AstraZeneca (LSE: AZN) has done well in the 2020 stock market crash. While the FTSE 100 is down 17% so far this year, the AstraZeneca share price is up 10%. It did dip in the early days of the crisis, but not for long. It’s perhaps not surprising that a pharmaceuticals firm is popular during a medical crisis. After all, AstraZeneca is one of a number pursuing Covid-19 research.
But seeing its attraction as being tied to Covid-19 would be, I think, a mistake. AstraZeneca shares have doubled in the past five years, while the Footsie is up 7%. That’s got little to do with 2020’s gains.
Growing drugs portfolio
For me, AstraZeneca’s real attraction is the portfolio of new drugs and drug candidates that are steadily emerging from its research and development pipeline. The firm’s main areas of expertise include respiratory, inflammatory and autoimmune disorders, cardiovascular and metabolic disease, and oncology. In a world of ageing and increasingly wealthy people, I see big potential profit there.
I doubt many would disagree with that, but less enthusiastic observers will point to the AstraZeneca share price itself. It reached an all-time high a month ago, though it has dropped a little since then. The minor dip is likely to be down to the dismissal of rumours of a merger with Gilead Sciences. Had such a thing happened, the idea was that the two would co-operate on coronavirus vaccine research and development. But again, I think pinning AstraZeneca investment hopes on the coronavirus is missing the big picture.
Coronavirus won’t be here forever
We don’t yet know how long the pandemic will be around. Medical experts are talking about a vaccine in maybe a year or so. However long it might take, I really can’t see Covid-19 still being a threat in five years’ time. Certainly not in 10 years. And that’s the timescale we should be thinking about when we consider the attractions of the AstraZeneca share price.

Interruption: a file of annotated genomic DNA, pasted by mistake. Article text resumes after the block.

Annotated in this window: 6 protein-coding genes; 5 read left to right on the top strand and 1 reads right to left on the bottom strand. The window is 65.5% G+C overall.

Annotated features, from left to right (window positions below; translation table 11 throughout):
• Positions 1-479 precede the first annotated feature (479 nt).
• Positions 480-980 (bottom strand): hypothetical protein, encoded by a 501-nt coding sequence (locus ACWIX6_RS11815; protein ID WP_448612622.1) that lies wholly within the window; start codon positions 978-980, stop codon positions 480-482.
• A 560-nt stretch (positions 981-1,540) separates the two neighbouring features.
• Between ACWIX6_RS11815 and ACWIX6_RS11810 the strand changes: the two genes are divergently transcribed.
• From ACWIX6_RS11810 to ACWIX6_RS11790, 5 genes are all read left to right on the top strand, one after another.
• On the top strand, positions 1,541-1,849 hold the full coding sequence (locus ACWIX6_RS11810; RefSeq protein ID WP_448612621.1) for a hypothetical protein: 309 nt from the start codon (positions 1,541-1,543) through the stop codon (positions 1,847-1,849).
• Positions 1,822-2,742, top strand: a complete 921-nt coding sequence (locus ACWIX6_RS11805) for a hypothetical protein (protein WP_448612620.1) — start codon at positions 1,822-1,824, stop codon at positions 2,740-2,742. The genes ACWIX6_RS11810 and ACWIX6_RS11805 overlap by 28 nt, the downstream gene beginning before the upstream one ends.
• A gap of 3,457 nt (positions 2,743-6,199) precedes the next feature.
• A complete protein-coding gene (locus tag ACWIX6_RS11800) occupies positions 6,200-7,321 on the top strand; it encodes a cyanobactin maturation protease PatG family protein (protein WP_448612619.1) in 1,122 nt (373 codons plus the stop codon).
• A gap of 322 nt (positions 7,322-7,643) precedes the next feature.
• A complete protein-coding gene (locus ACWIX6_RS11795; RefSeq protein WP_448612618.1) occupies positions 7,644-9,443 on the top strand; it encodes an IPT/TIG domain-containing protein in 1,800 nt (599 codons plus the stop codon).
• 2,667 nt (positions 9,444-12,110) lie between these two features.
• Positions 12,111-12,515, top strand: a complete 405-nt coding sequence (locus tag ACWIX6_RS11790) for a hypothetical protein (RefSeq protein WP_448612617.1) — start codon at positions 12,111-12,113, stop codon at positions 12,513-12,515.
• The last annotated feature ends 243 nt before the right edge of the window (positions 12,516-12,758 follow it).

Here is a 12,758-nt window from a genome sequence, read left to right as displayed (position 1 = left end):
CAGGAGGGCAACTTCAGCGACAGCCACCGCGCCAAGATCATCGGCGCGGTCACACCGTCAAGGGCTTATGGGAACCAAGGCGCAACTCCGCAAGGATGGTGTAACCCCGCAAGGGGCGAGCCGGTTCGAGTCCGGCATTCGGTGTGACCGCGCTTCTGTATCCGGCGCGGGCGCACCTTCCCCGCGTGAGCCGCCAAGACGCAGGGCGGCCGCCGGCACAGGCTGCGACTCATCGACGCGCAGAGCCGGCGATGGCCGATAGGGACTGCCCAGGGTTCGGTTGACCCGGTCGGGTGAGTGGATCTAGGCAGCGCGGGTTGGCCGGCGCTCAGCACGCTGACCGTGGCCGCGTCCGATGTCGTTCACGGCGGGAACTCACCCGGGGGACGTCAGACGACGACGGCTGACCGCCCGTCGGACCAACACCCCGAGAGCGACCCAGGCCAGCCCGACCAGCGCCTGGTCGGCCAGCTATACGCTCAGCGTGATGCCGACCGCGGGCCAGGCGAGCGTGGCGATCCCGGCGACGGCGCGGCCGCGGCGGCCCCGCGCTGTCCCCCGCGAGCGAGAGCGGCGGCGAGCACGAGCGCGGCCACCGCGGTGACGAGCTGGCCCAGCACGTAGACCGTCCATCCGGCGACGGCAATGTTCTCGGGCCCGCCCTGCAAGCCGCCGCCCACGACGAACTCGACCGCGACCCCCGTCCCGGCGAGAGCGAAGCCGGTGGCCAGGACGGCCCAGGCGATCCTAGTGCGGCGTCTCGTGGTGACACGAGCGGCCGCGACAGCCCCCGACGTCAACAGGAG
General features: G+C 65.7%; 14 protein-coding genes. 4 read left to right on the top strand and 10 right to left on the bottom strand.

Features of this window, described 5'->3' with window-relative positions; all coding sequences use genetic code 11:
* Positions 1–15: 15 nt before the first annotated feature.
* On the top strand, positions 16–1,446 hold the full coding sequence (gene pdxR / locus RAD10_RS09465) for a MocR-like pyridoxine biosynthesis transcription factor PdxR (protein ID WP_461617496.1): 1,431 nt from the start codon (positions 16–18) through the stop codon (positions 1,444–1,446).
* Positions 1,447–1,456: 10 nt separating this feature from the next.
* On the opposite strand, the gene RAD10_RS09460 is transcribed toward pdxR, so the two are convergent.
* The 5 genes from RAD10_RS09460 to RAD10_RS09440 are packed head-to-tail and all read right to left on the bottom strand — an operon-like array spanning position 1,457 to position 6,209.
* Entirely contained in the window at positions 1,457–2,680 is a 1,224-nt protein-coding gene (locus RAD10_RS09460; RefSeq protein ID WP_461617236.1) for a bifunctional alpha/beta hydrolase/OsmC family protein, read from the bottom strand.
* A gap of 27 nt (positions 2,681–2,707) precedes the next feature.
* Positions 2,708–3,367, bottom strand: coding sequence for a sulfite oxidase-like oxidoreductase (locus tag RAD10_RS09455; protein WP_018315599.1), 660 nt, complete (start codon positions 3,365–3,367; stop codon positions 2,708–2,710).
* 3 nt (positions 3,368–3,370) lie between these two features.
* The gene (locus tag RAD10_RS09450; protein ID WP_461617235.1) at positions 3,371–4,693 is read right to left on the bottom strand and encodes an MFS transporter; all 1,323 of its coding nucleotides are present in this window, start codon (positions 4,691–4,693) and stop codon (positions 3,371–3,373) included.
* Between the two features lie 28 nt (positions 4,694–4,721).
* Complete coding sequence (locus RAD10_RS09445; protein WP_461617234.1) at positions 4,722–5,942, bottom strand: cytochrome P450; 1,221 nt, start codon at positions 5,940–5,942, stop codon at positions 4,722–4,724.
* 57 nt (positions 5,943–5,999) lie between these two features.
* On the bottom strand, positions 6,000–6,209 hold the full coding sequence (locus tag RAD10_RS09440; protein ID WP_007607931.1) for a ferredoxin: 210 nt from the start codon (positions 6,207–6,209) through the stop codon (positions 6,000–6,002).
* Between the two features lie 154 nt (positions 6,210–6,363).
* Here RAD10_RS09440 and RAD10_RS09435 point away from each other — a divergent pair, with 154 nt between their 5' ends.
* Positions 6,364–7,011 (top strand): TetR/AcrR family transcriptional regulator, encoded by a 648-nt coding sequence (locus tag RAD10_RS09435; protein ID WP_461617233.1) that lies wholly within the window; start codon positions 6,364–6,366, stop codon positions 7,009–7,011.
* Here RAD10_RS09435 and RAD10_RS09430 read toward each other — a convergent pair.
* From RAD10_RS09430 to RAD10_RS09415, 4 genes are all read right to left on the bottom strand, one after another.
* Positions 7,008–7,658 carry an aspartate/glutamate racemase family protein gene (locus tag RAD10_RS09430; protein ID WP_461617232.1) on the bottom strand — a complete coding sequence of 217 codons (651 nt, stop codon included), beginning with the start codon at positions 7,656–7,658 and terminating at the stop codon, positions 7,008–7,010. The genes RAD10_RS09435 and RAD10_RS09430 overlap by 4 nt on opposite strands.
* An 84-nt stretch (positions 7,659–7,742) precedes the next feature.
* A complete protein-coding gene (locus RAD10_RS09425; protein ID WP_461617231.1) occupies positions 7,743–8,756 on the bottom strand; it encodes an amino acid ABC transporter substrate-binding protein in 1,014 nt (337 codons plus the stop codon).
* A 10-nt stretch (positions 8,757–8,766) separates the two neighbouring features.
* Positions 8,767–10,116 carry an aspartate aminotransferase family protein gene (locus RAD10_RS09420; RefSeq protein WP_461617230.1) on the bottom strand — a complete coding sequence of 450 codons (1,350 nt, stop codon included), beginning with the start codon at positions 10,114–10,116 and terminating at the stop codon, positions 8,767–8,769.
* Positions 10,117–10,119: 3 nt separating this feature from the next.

Share price valuation
Now, back to that share price valuation. Those who are bearish on the firm might point to a P/E multiple of 100. And yes, that might be enough to take your breath away. But it’s a trailing P/E based on 2019 results. And that year saw a drop in earnings per share (EPS) of around 40%, following on from an even bigger 60% slump the previous year.
That’s mostly due to the cost of the firm’s reinvestment in drugs R&D, and the length of time it takes for actual saleable products to start emerging from the pipeline. Analysts are predicting a big increase in EPS in 2020, which would send the P/E tumbling. I think we’re finally at the start of a new long-term growth phase for AstraZeneca’s earnings. If that’s true, that troublesome P/E ratio could be down close to the FTSE 100 average in two or three years. And I think that would be way too cheap.
AstraZeneca share price
So if you’re looking at the share price and wondering whether to buy, I have two main pieces of advice. One, forget the coronavirus, because that’s not what the firm is about. And two, think about where AstraZeneca will be in five and 10 years’ time, not this year or next year.
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Alan Oscroft has no position in any of the shares mentioned. The Motley Fool UK has no position in any of the shares mentioned. Views expressed on the companies mentioned in this article are those of the writer and therefore may differ from the official recommendations we make in our subscription services such as Share Advisor, Hidden Winners and Pro. Here at The Motley Fool we believe that considering a diverse range of insights makes us better investors.